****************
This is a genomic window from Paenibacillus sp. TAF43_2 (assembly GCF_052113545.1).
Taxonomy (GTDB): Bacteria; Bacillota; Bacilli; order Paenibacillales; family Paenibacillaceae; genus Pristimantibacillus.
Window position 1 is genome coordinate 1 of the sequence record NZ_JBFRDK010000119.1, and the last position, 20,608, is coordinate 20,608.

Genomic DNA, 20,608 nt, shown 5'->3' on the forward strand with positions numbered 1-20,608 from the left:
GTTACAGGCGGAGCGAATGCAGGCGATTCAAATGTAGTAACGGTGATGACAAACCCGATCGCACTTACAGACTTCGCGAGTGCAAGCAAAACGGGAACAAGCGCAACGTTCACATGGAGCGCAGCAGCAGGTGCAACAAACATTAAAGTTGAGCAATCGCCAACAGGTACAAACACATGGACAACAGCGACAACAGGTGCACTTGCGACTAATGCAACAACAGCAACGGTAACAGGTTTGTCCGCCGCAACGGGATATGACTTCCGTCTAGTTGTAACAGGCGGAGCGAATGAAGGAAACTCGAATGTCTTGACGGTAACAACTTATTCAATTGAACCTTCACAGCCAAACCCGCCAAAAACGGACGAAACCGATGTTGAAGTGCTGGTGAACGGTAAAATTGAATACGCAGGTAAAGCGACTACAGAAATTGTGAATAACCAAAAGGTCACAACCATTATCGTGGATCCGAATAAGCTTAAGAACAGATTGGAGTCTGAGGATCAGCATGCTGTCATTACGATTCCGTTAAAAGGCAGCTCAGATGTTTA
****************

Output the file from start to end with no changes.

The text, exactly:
This is a genomic window from Paenibacillus sp. TAF43_2 (assembly GCF_052113545.1).
Taxonomy (GTDB): Bacteria; Bacillota; Bacilli; order Paenibacillales; family Paenibacillaceae; genus Pristimantibacillus.
Window position 1 is genome coordinate 1 of the sequence record NZ_JBFRDK010000119.1, and the last position, 20,608, is coordinate 20,608.

Genomic DNA, 20,608 nt, shown 5'->3' on the forward strand with positions numbered 1-20,608 from the left:
GTTACAGGCGGAGCGAATGCAGGCGATTCAAATGTAGTAACGGTGATGACAAACCCGATCGCACTTACAGACTTCGCGAGTGCAAGCAAAACGGGAACAAGCGCAACGTTCACATGGAGCGCAGCAGCAGGTGCAACAAACATTAAAGTTGAGCAATCGCCAACAGGTACAAACACATGGACAACAGCGACAACAGGTGCACTTGCGACTAATGCAACAACAGCAACGGTAACAGGTTTGTCCGCCGCAACGGGATATGACTTCCGTCTAGTTGTAACAGGCGGAGCGAATGAAGGAAACTCGAATGTCTTGACGGTAACAACTTATTCAATTGAACCTTCACAGCCAAACCCGCCAAAAACGGACGAAACCGATGTTGAAGTGCTGGTGAACGGTAAAATTGAATACGCAGGTAAAGCGACTACAGAAATTGTGAATAACCAAAAGGTCACAACCATTATCGTGGATCCGAATAAGCTTAAGAACAGATTGGAGTCTGAGGATCAGCATGCTGTCATTACGATTCCGTTAAAAGGCAGCTCAGATGTTTA